Another Reader is right to warm about auctions.  Property generally goes for market value, auction or not, if your region is efficient.  Not all auctions are equal, so make sure to understand this one.  Some just allow the right to offer a contract to the seller, which they do not have to agree to.  Some don't allow time for obtaining a loan and need all cash within a small amount of time, often days.  My other concern is if there is a current occupant? If so you will need to evict (or come to some other agreement, like cash for keys) which in many areas is not happening right now.
I don't want to discourage you from getting into real estate, I'm very bullish on it and encourage you to try, but make sure you are going into it with eye wide open.


  • Stubble
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Re: First Time RE Investing in the Time of Coronavirus
« Reply #5 on: April 21, 2020, 08:44:41 AM »
Real state investor here. Been at it over 20 years.
Auctions are mostly waste of time.
I bought one of my properties in 2009 and during that time there were countless auctions and bank sales because of the people that lost their houses during recession and very few houses were offered where it would actually makes sense to buy it.
The whole idea of investment property is to purchase it for as less as possible to maximize your returns.
Why would I want to outbid 10 other guys and pay much more for it?
Why would I want to end up paying for that property almost as much as market price?
I ended up buying property directly from bank and they were very happy to negotiate.
Auction= Waste of time.


  • Bristles
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Re: First Time RE Investing in the Time of Coronavirus
« Reply #6 on: April 21, 2020, 09:14:40 AM »
I've had luck buying at auction, once, and also seen plenty of houses go for as much or more than they would have on the open market. Keep in mind the "opening bid" has no relationship to how much it will sell for. You should absolutely look into the requirements for payment and whether the house qualifies for financing, but I think it's worthwhile to at least pay attention to how much it sells at the auction even if you don't end up buying it. It's a good learning tool to pay close attention to the auctions for a while. When I was planning to bid on a foreclosure house at a sheriff's sale, I went to an auction ahead of time (back when they were in-person auctions) and paid attention to specific properties and watched how things went just to get a feel for things. You can do the same thing with online auctions; pick a few houses that interest you that will be going up for sale before your target house and see what the bidding does.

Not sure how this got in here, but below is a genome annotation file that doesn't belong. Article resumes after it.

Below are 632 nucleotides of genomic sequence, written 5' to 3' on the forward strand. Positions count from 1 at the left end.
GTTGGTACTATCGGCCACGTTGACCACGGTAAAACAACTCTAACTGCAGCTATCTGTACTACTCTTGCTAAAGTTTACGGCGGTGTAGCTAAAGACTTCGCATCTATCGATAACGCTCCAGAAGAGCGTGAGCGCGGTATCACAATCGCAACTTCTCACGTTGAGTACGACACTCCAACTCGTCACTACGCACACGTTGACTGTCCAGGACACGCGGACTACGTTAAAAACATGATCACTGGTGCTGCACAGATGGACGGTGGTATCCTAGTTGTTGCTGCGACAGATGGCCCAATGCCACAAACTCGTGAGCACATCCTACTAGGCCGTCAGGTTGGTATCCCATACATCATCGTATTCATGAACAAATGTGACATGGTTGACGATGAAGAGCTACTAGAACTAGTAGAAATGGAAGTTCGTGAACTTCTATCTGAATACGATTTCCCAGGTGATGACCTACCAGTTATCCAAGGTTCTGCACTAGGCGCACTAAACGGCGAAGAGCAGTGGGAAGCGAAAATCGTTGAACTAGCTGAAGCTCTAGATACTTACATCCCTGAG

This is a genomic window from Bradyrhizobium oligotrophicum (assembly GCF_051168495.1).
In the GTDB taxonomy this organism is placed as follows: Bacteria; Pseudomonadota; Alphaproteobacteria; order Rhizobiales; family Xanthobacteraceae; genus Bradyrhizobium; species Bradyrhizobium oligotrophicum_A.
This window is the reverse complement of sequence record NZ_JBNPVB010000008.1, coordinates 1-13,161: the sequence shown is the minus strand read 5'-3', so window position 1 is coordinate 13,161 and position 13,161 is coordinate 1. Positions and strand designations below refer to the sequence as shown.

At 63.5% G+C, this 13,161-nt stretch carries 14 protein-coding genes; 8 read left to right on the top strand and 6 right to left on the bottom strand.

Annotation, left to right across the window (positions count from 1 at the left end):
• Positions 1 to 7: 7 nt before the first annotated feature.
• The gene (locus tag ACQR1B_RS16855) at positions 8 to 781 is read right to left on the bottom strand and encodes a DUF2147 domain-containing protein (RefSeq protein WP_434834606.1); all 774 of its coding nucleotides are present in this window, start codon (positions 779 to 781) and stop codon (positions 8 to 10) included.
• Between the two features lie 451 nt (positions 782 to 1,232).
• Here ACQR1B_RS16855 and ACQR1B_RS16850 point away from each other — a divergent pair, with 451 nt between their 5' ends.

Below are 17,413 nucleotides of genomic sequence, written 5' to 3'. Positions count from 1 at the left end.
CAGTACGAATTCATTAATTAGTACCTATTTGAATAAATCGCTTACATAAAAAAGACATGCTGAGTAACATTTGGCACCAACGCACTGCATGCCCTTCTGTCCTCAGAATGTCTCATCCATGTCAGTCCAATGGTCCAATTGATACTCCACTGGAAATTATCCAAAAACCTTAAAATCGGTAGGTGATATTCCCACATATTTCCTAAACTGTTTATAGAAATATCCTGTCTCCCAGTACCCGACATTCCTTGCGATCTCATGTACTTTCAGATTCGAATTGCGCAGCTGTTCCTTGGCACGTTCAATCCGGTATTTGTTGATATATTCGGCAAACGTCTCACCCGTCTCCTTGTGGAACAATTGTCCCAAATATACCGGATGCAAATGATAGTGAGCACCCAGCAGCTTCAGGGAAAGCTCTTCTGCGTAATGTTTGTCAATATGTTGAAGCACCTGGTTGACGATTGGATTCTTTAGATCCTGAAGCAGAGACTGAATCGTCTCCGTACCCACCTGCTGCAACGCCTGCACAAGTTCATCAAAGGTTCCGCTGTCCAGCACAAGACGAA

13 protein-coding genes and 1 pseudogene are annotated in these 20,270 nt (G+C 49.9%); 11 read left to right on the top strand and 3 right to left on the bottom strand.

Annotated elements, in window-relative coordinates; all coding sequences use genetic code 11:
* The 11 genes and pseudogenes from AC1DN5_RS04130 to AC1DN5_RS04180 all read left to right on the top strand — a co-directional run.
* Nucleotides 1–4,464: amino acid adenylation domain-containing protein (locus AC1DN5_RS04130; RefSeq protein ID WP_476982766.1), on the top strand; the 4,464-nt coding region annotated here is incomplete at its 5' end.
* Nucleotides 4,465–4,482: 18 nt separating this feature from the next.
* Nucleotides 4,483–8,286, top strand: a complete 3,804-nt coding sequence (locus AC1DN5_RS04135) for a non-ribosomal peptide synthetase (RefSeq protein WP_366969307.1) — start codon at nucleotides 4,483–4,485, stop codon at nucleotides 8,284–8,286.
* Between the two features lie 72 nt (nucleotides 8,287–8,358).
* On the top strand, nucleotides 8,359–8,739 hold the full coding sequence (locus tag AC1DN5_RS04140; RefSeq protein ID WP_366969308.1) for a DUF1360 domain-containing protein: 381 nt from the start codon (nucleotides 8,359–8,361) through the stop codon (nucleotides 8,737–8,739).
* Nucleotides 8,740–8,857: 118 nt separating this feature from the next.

If you've never bought anything (house, tools, horse, whatever) at auction then you have a lot of interesting learning ahead!


  • 5 O'Clock Shadow
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Re: First Time RE Investing in the Time of Coronavirus
« Reply #7 on: April 29, 2020, 10:25:58 PM »
This might be a wild coincidence, but I have been running calculations on rentals in the Maryland area near the University and a property just like that seemed to glow. Sadly, only after did I realize it was an auction and not actually listed for 150k. If by some chance we have stumbled upon the same property I would caution you as many students do not live that far from campus especially as car traffic is more and more discouraged and there are no university buses in that area. I should have prefaced this with I am no expert, but went to that university and now live in the area. Definitely could still be a good investment, but going to be all about the initial investment. There was a mandatory 10% deposit to secure your winning bid, but you would have to check the other terms of the auction! Best of luck and hope you find the right spot!


  • Stubble
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Re: First Time RE Investing in the Time of Coronavirus
« Reply #8 on: April 29, 2020, 10:45:57 PM »
I would also consider carefully whether there will be students going to actual college in the fall, and if that would impact your rental demand, or ability to carry this property. Covid-19 might eliminate fall semester of 2020? Just sayin'